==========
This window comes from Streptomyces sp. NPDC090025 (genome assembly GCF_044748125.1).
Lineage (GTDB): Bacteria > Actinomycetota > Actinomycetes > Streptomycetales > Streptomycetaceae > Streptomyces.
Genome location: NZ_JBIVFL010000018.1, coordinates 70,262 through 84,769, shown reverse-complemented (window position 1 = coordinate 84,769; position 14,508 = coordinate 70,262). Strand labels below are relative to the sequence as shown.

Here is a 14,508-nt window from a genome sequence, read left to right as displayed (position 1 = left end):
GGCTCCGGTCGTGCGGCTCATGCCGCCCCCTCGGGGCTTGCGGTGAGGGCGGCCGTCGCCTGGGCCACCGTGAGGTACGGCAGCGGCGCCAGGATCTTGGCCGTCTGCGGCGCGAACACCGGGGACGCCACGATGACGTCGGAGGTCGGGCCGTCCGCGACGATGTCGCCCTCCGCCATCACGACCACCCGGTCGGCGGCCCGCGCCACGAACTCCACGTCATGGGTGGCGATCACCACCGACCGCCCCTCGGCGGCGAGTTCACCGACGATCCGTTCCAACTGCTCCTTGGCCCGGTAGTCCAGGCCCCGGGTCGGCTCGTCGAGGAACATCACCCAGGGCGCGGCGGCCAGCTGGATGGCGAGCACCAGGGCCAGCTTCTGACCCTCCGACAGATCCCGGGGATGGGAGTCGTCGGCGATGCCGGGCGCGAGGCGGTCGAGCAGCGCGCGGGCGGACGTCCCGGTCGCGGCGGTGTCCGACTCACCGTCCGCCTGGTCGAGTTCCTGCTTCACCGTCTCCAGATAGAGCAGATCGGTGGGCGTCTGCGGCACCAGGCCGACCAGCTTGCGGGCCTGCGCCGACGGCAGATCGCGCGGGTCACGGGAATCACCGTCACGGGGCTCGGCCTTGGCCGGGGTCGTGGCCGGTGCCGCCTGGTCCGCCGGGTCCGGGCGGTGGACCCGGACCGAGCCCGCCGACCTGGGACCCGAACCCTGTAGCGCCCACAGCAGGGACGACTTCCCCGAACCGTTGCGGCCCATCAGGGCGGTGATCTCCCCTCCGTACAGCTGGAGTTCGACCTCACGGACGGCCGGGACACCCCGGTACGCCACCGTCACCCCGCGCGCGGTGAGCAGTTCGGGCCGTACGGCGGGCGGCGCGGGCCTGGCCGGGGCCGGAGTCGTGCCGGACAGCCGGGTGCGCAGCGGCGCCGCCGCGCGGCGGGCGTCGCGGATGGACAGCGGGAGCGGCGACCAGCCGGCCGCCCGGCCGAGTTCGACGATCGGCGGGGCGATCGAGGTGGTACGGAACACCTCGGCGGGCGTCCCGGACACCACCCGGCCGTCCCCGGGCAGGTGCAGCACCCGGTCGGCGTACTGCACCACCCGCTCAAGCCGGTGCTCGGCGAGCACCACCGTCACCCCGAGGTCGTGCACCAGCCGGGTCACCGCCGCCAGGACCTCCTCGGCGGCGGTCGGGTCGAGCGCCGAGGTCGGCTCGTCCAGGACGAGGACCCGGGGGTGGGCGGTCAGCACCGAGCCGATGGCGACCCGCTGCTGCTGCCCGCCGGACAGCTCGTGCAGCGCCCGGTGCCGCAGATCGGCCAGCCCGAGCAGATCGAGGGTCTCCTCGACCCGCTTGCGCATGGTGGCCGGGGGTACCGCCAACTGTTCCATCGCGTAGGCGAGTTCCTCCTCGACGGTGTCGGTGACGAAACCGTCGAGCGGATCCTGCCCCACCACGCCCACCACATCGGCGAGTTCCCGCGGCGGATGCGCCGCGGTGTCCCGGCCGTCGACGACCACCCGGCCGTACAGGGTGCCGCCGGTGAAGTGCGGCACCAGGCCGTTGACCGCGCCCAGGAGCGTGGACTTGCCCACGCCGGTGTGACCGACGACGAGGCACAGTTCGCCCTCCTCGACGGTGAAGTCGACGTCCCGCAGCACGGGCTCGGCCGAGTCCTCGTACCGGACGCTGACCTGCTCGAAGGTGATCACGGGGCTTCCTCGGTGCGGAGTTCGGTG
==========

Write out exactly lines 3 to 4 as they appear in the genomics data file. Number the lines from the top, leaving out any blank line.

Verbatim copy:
Genome location: NZ_JBIVFL010000018.1, coordinates 70,262 through 84,769, shown reverse-complemented (window position 1 = coordinate 84,769; position 14,508 = coordinate 70,262). Strand labels below are relative to the sequence as shown.

Here is a 14,508-nt window from a genome sequence, read left to right as displayed (position 1 = left end):